Jesus came to "show us the Father", to teach us how to live with one another—how to live in communion with one another to serve one another with generosity, faith and commitment. The waiting that is Advent is not a passive waiting for judgment. It is a call to action; a call to transformation not just for ourselves, but for us collectively as a nation, a Church, a species. We are called to change the world—we are called to let humanity know that we are good and that in relationship with God we can become better each moment if we are willing to respond to that call. Will it ever be perfect? No.  We are not to become gods. We are to become godlike—full of compassion and mercy, just, and steadfast not only individually but as a community—a holy people welcoming all to know the invitation of God to live in harmony in this world.

We, like Jesus, are to incarnate God’s life to the world. We are to live through this new church year hearing and living out Jesus’ life so that others might know that the God-incarnate is not only possible, but absolutely necessary if we are going to protect the gift of Creation that we have been given. We need not worry about judgment—we must only worry that we have not responded to God’s question of us: “WHAT ARE YOU WAITING FOR?”

Friday, November 25, 2011

Friday, November 25, 2011Free Gifts- Friday Five

Sally, who is a Brit and therefore not doing Thanksgiving when we do on our side of the Pond has posted a thought-provoking Black Friday Five:

Following on from Thanksgiving, and picking up the "Black Friday" theme of boycotting the Christmas rush for bargains I thought it would be good to set a simple Friday Five yet one to get you thinking. I am sure that you'll agree that some of the best gifts we receive do not come in fancy wrapping paper but might be the gift of an unexpected afternoon with a friend or coming across a long forgotten photograph, or- well the list is endless...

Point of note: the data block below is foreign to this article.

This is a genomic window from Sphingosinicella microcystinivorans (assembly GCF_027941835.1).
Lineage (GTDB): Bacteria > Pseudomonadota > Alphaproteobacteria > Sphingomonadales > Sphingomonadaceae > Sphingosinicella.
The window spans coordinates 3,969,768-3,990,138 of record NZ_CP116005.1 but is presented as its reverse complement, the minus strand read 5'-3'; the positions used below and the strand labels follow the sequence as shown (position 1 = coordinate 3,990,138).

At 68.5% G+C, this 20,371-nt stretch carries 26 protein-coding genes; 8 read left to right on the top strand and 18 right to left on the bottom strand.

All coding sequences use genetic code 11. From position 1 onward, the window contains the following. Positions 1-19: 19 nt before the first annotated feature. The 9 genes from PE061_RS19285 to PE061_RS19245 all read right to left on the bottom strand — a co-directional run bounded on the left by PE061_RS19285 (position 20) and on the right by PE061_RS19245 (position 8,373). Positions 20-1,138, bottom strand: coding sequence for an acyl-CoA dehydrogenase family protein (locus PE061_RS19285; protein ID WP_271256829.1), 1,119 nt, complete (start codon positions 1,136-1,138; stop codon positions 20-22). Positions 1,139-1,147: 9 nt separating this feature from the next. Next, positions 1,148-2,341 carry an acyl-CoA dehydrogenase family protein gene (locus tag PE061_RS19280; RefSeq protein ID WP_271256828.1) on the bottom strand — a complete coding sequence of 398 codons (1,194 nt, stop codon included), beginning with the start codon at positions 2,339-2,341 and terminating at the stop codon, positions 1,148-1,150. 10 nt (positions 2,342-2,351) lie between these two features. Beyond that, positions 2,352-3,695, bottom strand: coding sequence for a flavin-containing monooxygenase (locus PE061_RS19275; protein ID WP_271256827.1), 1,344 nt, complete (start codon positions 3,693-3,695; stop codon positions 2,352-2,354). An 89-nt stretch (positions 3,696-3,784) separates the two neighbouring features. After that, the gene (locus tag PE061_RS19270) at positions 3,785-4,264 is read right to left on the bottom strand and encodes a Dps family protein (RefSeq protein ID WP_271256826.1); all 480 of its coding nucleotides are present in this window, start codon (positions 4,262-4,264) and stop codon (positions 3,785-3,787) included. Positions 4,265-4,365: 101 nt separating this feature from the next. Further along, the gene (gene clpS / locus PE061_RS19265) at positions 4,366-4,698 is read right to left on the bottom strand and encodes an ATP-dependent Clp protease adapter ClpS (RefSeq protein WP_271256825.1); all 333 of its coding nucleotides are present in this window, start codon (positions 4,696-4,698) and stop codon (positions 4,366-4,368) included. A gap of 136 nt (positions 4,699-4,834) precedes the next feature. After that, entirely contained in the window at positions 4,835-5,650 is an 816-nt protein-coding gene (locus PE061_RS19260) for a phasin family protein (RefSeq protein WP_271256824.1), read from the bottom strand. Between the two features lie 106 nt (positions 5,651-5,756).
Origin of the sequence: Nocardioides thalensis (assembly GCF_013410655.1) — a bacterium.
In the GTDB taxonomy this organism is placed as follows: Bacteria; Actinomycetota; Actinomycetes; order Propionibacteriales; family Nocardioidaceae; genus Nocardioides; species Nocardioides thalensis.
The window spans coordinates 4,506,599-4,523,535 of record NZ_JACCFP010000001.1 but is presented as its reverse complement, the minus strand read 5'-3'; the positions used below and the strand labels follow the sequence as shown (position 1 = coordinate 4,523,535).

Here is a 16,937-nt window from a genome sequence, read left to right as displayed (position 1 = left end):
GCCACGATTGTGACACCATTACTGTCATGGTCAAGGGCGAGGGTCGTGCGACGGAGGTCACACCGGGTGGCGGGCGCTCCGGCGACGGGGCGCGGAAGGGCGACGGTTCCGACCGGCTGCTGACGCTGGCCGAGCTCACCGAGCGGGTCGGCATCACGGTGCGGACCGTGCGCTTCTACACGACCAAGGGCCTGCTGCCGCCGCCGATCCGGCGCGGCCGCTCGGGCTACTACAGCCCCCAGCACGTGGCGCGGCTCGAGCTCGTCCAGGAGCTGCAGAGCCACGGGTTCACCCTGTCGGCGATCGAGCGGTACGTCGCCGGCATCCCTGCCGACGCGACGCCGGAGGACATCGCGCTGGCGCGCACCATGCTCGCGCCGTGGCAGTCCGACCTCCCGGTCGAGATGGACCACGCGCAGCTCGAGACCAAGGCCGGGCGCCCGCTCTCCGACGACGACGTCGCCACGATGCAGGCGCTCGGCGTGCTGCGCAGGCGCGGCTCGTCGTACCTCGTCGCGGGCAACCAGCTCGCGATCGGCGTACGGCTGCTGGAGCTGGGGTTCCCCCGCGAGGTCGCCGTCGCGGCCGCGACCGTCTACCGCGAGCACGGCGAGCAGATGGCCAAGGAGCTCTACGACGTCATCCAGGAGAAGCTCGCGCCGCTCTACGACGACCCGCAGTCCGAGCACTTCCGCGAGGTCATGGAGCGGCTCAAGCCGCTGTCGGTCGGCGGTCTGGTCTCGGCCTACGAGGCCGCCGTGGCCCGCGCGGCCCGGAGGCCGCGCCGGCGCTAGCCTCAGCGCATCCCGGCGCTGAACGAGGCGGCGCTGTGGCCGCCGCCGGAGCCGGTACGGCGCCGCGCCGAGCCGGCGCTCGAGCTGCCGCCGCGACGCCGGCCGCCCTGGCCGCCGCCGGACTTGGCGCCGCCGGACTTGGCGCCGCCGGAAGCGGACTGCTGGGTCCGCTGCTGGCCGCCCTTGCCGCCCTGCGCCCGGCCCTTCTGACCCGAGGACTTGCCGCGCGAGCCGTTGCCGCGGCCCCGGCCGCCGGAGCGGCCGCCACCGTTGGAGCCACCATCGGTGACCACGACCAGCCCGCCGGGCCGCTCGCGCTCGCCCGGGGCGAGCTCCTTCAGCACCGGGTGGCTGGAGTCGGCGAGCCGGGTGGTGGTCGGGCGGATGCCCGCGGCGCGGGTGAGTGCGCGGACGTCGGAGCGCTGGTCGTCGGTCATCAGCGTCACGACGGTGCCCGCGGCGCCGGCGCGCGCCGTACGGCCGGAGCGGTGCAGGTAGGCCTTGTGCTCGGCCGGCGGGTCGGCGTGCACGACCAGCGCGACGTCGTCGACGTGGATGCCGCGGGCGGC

So take a bit of time to think back over the last year and ponder the gifts it has offered to you, then list five of those gifts, in no particular order- there is only one rule- all of these gifts must have been free, neither you nor anyone else should have spent money on them!

1. This year has been a tough one with J’s cancer taking over both our lives. Finances have been very difficult, but a friend offered to pick up some of our expenses and then put us in touch with agencies that could help.

2. A 5,000 piece jigsaw puzzle that was in the waiting room of the cancer therapy hospital. It was there each day as I waited for her. Each day I could do a bit more. It kept me sane.

3. I volunteered to join the staff of my local parish and I began teaching Bible Study again and celebrating and preaching about once a month. It keeps me focused on helping others in the midst. After the first of the year they are going to give a small stipend which will help us recover financially.

4. We had Diocesan Convention last weekend. It was a sign of real recovery of a bunch of people who love their church and love Christ. I believe our diocese is on the way to becoming a healthy statement of what it means to be God’s people in this area. The clergy were having fun and so were the laity. Our keynote speaker was +Barbara Anderson from the Church of Canada who told of what it was like to be a part of a group of parishes in a diocese that had ceased to be because of the abuse of First Nation children in their schools years ago. The compassion of that diocese and the compassion of their bishop was awesome and pure gift to us as we struggle to regain what it means to be Christ’s own here in our diocese that has been so torn with schism. A true gift.

5. A J’ who is beginning to return to her pre-chemo self. She became so ‘chemo-brained’ during the therapy since last Easter, that she was almost like living with a stranger. She was incredibly withdrawn and not with her usual verbally astute humor. ( at least I was saved from puns for a short while) I was so worried that she would not be able to return from that. But she is on her way back. She isn’t 100% yet but perhaps by B5

Thanks, Sally.  Good idea. I REFUSE to go anywhere on Black Friday.  J' used to work retail and she would come home after it and swear off Christmas!  We often don't even give each other gifts on Christmas, and long ago I quit trying to keep up with family gifts. You can do this if you don't have children. 

 I love Christmas in Church but I try not to even go to the malls during the month of Dec.

Wednesday, November 23, 2011


I am doing the Thanksgiving meditation today. It is presently quiet, sunny and with that chill in the air that makes me think of Thanksgiving. Tomorrow we are going to a local parish since my family doesn’t celebrate the day until Sunday. Some years ago, Thanksgiving became a movable feast when there were just too many in-laws and too many trips that interfered with gathering the whole clan at one house. Now, brother, nieces and nephew party at their in-laws on Thursday and we gather Sunday afternoon.